Chance makes a committed effort to assure everyone in attendance is having as good of a time as him, bunny-hopping across the stage and stopping to check in with each section from the front row to the nosebleeds. He rushed through more tracks from Coloring Book and his 2013 breakthrough LP, Acid Rap, unfortunately having to abbreviate many due to his affinity for multiple guests on nearly every song he releases. Even his biggest hit to date, “No Problems” is given just sixty seconds of attention, although that brief minute fires the capacity crowd up to it’s boiling point in short time, with a little help from a confetti cannon. When his request for a spotlight was met within half a second, I wondered if there wasn’t some higher power controlling the special effects from on high. Doubtful, but let’s have some faith or whatever.

Though his music and lyrics are laced with His Almighty Power, Chance’s between song banter is about as far from the pulpit as one can get. After wrapping up the 2013 banger “Pusha Man”, he modestly mumbles about how he isn’t used to playing such big shows in Columbus, reminiscing about the many shows he played as a teenager at the small club Skully’s, claiming he used to “shake that bitch”. (A quick Google search revealed just two gigs at that venue, and the last time he was in town Chance headlined last year’s Breakway Festival at the enormous Mapfre Stadium, far from a small-time gig) His timid rambling between songs was a bit underwhelming, with the man himself even wondering aloud, “Why am I talking so much?”

When Chance did stick to the music, he was in top form, slashing through cuts from throughout his young career. He even paid tribute to his main mortal mentor, Kanye West, with a medley of songs from ‘Ye’s recent Life of Pablo record, including a faithful take on “Ultralight Beam”, a song Chance originally contributed to.  Like much of Yeezus’ work, Chance’s songs are more than just rap bangers or R&B jams, they’re arena-worthy anthems that deserve to be belted out by a mighty throng like the one in attendance in Columbus.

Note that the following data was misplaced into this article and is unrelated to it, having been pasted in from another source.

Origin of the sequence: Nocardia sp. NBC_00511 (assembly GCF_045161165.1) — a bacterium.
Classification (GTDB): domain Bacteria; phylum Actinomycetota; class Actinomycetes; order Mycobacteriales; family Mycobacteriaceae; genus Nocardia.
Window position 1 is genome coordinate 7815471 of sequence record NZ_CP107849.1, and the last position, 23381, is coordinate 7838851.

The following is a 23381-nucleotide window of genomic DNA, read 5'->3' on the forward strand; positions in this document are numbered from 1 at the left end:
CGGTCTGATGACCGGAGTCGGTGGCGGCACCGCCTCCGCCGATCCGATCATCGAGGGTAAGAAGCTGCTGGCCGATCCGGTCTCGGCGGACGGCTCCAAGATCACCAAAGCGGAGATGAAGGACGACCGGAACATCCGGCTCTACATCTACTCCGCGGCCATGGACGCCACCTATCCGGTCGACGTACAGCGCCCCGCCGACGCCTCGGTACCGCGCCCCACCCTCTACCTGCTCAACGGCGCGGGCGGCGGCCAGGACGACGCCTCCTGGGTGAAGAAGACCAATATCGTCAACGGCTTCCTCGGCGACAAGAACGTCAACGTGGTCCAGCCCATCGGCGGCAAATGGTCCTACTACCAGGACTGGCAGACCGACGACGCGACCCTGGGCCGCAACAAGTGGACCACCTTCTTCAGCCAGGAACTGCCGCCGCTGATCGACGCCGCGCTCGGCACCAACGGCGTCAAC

Having packed most of his high-energy hits into the front half of his show, Chance’s last half hour lagged a bit in comparison, but it upped the religious ante considerably. He updated a phrase in Book‘s opening track, “All We Got”, to say “Jesus is all we got,” and no other singular moment of the night drew such a reaction. Crowd favorite “Same Drugs” elicited the biggest sing-along, and by the time he belted “How Great” from the illuminated catwalk that descended from the ceiling, just feet above the outstretched hands of his loyal lambs, he might as well have been walking on water and handing out fish. He wrapped things up with a medley recalling many of the songs he had performed throughout the night, and all seemed right with the universe, or at least in this arena.

As I walked out into the warm night air among thousands of bright-eyed converts, I overheard someone squeal “That was like the most lit church ever!” They were right, I assume. It was at least a pretty damn encouraging sermon if that’s your thing. Then I overheard the same person announce, “Now let’s get drunk!”, and thought, maybe they’re onto to something. I bought some booze and pondered existence. A fool is born again every minute.

By Chris Casella

Chance the Rapper set list- 5/16/17 Columbus, OH- Nationwide Arena

  1. Mixtape
  2. Blessings 1
  3. Pusha Man
  4. Smoke Again
  5. Cocoa Butter Kisses
  6. Favorite Song
  7. Waves/Father Stretch My Hands/Ultralight Beam
  8. Sunday Candy
  9. I’m The One
  10. All We Got
  11. No Problems
  12. All Night
  13. Juke Jam
  14. Angels
  15. Finish Line/Drown
  16. Same Drugs
  17. How Great/All We Got (reprise)
  18. Blessings 2/Medley

Lex Vegas

Lex Vegas